India stalling dialogue to avoid negotiations on Kashmir: Aziz
Islamabad, June 29 (IANS) Pakistan Prime Minister’s Adviser on Foreign Affairs Sartaj Aziz on Wednesday accused India of “avoiding” a dialogue with Pakistan as it would mean having to negotiate issues like Kashmir.
Contradicting Indian Prime Minister Narendra Modi’s recent statement in which he placed the onus of the stalled bilateral talks on Pakistan, Aziz asserted that Pakistan was not refraining from talks with its neighbour.
He said Pakistan had plans for extensive talks with India on issues such as Kashmir, Siachen, Sir Creek, economic cooperation, trade, visas and the detaining of fishermen, among others.
According to a Radio Pakistan report, Aziz went on to say that the Indian Army had rejected an earlier agreement regarding Siachen between the two governments, as they had “stakes” in the glacier.
The adviser had earlier said he was doubtful of progress towards normalisation of ties, and suggested that the situation be managed to prevent tensions.
In a recent TV interview, Modi had said that due to his diplomatic efforts, the world had seen that India was not reluctant to engage with Pakistan.
“Our approach has created difficulties for Pakistan, and they find it hard to respond on the matter in the international community,” said Modi.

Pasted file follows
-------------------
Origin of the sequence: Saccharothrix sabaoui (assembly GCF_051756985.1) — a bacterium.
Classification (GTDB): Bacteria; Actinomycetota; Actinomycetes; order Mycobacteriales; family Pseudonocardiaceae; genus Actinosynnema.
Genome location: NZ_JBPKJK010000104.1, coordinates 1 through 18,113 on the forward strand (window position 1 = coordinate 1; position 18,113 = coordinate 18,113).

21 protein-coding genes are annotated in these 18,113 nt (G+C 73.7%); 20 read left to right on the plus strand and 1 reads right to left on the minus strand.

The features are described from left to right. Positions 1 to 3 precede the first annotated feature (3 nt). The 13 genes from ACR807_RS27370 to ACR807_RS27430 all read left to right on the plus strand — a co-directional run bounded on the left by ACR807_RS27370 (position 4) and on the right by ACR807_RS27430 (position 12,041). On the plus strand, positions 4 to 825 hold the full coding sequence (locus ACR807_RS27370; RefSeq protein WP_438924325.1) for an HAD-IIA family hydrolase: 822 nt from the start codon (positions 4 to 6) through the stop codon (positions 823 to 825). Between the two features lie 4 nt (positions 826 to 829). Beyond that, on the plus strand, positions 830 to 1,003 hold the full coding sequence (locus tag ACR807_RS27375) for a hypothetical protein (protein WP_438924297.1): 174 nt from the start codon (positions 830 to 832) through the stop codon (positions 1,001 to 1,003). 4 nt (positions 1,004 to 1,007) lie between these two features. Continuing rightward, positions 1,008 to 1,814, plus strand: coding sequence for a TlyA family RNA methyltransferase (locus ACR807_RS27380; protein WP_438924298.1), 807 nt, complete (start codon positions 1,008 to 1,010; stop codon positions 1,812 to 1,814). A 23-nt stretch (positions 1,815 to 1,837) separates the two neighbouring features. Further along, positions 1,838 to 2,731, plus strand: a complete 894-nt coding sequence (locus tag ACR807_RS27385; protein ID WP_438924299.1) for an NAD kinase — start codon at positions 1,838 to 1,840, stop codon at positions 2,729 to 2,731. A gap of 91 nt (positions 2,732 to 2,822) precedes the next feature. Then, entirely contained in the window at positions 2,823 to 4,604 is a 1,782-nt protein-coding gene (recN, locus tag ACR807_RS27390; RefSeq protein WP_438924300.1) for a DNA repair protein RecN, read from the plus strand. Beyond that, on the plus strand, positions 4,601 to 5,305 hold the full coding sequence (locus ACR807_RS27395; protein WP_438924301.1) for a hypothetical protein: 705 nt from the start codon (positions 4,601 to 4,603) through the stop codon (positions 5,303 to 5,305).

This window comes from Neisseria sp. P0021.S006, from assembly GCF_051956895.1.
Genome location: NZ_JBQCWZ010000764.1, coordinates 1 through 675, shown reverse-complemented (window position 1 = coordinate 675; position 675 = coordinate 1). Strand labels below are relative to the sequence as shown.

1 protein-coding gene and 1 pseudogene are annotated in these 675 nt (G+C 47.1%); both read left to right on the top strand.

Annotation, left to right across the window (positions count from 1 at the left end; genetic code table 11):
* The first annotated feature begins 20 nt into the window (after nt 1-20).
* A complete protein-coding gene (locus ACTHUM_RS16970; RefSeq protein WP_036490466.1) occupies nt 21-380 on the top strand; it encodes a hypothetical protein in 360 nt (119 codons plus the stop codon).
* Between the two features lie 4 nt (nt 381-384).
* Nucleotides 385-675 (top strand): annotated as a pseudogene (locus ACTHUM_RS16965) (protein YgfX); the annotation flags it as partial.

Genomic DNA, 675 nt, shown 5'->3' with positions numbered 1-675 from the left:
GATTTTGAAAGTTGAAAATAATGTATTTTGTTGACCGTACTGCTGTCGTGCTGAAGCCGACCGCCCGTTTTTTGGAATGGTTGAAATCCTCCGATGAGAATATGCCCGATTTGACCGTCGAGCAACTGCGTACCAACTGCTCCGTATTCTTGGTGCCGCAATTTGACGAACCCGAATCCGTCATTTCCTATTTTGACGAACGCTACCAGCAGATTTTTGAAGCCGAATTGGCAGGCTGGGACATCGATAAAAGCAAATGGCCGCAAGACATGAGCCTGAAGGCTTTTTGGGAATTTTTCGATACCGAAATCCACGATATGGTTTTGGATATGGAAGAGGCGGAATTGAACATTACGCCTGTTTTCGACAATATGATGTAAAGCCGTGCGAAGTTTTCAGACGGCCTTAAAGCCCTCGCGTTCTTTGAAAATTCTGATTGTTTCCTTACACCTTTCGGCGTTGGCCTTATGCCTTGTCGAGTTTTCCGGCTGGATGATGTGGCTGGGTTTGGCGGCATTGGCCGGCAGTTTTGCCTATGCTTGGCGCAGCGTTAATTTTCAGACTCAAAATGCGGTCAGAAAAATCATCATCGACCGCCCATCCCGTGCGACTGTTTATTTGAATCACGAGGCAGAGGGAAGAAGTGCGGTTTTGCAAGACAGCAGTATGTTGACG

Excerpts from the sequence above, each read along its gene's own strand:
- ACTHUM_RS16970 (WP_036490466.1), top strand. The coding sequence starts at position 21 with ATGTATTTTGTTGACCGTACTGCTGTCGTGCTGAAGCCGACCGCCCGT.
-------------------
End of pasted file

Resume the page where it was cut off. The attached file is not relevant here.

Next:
Modi claimed there are “different types of forces operating in Pakistan”, and asked rhetorically if one has to draw a line or set conditions for dialogue, will it be “with the elected government or other actors?”
After Modi’s surprise visit to Pakistan in December last year, the Pakistani and Indian foreign secretaries were scheduled to meet to discuss modalities regarding the Comprehensive Bilateral Dialogue.
The dialogue was to take on matters related to peace and security, Kashmir, Siachen, Sir Creek, Wullar Barrage, Tulbul Navigation Project, economic and commercial cooperation, counter-terrorism, narcotics control and humanitarian issues, people to people exchanges and religious tourism.
However, an attack on the Pathankot air force base in India on January 2 by Pakistan-based Jaish-e-Mohamed terrorists, in which seven Indian security personnel were killed, has led to the talks seeing virtually no progress.
The two Foreign Secretaries met in New Delhi in April on the sidelines of a Heart of Asia senior officials meet, but nothing tangible came out of it.